In Re D (A Child) (International Recognition) [2016] EWCA Civ 12, [2016] 1 WLR 2469, [2016] 2 FLR 347 (the child was seven) Ryder LJ identified CA 1989 s 1(3)(a) as a ‘fundamental principle’ English law: that is ‘the ascertainable wishes and feelings of the child concerned’ in a case must be considered by a court. This provision said Ryder LJ is ‘mandatory’; though the court has a choice (ie a ‘discretion’) on the extent to which views are taken into account (see [38]).

 

Participation

 

A child is therefore entitled to ‘participate’ in the proceedings which are about her:

 

[44] … The law in England and Wales includes the right of the child to participate in the process that is about him or her. That is the fundamental principle that is reflected in our legislation, our rules and practice directions and our jurisprudence. At its most basic level it involves asking at an early stage in family proceedings whether and how that child is going to be given the opportunity to be heard. The qualification in section 1(3)(a) CA 1989 like that in article 12(1) of the UNCRC 1989 relates to the weight to be put upon a child’s wishes and feelings, not their participation.

 

A child must have his or her views heard, but not necessarily followed. This was explained by Lady Hale of an eight-year old child in Re D (Abduction: Rights of Custody) [2006] UKHL 51, [2007] 1 AC 619 [2007] 1 FLR 961 where she said of D, now aged eight, who did not want to go back to Romania (as described by Lady Hale at [20]-[22]), how should his views be considered:

 

[57]… As any parent who has ever asked a child what he wants for tea knows, there is a large difference between taking account of a child’s views and doing what he wants…. There is now a growing understanding of the importance of listening to the children involved in children’s cases. It is the child, more than anyone else, who will have to live with what the court decides. Those who do listen to children understand that they often have a point of view which is quite distinct from that of the person looking after them. They are quite capable of being moral actors in their own right. Just as the adults may have to do what the court decides whether they like it or not, so may the child. But that is no more a reason for failing to hear what the child has to say than it is for refusing to hear the parents’ views.

 

A principle of ‘universal application’

 

To ensure every child participates in proceedings about that child the court must ask: how is the child to be heard? In Isobel’s case – says the UN – she is entitled to ‘express her views’, but how does she go about getting her views heard by the judge? Ryder LJ helpfully described hearing the child’s views as a ‘fundamental principle of procedure’; but how does that principle operate in practice? In Re D [2006] (above) Lady Hale said:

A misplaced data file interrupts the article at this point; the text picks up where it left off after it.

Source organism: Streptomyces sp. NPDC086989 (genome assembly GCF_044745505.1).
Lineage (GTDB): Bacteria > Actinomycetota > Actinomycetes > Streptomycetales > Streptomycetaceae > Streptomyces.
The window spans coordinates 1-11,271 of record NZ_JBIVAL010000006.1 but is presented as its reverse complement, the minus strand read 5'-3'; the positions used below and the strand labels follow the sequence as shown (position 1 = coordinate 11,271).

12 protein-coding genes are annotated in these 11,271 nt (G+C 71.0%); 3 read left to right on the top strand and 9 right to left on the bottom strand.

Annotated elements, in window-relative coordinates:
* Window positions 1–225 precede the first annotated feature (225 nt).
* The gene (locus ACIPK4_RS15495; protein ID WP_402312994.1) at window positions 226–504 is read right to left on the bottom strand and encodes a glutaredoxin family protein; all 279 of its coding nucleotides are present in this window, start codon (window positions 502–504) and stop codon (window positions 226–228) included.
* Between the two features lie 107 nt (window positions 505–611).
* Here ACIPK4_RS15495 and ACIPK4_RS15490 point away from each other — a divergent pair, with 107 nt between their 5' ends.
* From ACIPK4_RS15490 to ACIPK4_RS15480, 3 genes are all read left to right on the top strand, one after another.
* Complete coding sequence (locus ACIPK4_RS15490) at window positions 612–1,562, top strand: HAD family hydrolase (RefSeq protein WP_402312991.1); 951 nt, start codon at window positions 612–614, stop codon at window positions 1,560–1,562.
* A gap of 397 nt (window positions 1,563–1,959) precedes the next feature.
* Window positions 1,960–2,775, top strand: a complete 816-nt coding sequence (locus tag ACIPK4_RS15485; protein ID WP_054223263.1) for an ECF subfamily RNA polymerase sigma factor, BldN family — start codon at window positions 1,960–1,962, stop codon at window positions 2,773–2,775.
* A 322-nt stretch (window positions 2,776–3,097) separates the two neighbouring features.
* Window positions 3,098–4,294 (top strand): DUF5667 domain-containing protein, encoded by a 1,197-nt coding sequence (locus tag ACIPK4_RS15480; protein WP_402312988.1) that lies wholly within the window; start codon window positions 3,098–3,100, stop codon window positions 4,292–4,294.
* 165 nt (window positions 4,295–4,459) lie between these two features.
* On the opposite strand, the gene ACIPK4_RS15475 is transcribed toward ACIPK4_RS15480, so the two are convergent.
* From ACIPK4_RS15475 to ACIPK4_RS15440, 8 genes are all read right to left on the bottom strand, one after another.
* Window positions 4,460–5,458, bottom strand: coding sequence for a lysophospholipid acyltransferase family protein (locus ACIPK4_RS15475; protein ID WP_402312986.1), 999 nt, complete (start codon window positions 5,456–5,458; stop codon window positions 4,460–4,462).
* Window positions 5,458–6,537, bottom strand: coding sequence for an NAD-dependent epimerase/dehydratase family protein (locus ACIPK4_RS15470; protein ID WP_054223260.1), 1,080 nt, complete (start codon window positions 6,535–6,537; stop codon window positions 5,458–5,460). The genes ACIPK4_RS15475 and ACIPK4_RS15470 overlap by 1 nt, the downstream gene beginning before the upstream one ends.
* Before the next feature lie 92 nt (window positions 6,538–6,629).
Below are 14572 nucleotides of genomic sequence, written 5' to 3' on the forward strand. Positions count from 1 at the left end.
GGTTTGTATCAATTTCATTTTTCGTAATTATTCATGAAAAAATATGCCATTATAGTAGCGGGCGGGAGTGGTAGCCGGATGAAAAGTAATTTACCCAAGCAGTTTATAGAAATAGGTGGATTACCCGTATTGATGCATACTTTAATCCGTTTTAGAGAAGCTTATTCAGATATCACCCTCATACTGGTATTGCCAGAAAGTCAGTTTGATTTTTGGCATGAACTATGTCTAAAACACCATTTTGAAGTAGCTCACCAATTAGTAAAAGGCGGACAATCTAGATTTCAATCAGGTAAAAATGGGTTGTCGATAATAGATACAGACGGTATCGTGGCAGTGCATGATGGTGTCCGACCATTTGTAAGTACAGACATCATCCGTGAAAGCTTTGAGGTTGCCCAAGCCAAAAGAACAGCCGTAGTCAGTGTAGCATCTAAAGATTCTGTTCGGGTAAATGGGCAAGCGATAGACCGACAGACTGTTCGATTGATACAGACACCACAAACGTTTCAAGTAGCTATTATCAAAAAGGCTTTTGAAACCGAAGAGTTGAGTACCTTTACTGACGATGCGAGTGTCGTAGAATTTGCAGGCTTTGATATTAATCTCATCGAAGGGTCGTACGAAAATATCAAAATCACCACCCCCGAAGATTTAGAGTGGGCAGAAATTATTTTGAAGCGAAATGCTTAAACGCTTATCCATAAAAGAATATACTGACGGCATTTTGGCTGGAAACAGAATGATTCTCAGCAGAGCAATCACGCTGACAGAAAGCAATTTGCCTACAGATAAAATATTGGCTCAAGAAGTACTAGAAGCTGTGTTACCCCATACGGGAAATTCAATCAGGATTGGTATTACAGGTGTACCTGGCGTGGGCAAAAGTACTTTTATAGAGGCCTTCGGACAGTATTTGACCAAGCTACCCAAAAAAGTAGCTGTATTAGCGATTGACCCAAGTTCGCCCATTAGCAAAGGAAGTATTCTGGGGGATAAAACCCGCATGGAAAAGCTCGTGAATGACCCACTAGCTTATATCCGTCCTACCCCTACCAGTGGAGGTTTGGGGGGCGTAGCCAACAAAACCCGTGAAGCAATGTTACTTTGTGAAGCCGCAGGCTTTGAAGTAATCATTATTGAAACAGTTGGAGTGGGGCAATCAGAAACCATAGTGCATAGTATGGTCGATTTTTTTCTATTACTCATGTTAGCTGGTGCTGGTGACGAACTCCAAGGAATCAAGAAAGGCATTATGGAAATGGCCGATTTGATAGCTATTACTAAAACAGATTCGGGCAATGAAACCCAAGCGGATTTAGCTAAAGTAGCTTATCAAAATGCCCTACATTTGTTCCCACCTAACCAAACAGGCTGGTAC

[59] … Children should be heard far more frequently [in Re D it was in Hague proceedings]. The only question is how this should be done. It is plainly not good enough to say that the abducting parent, with whom the child is living, can present the child’s views to the court. If those views coincide with the views of the abducting parent, the court will either assume that they are not authentically the child’s own or give them very little independent weight….

 

Lady Hale considered the ‘three possible ways’ (at [60]) of hearing a child’s views:

 

  • An interview with a CAFCASS officer, who is not only skilled and experienced in talking with children
  • The judge seeing the child
  • Solicitor representation.

 

Of the last Lady Hale said (at [60]):

 

… Only in a few cases will full scale legal representation be necessary. But whenever it seems likely that the child’s views and interests may not be properly presented to the court, and in particular where there are legal arguments which the adult parties are not putting forward, then the child should be separately represented.

 

So, imagine a child aged twelve: Clara. She does not agree in different ways with each of her parents. She does not want to live with her father as is being proposed by him to the court. A court welfare officer is ambivalent as to whether she should stay with her mother or her father. Clara says she wants to live, and spend more time, with her mother. She is content to see her father. On the basis of what Lady Hale says she should be separately represented.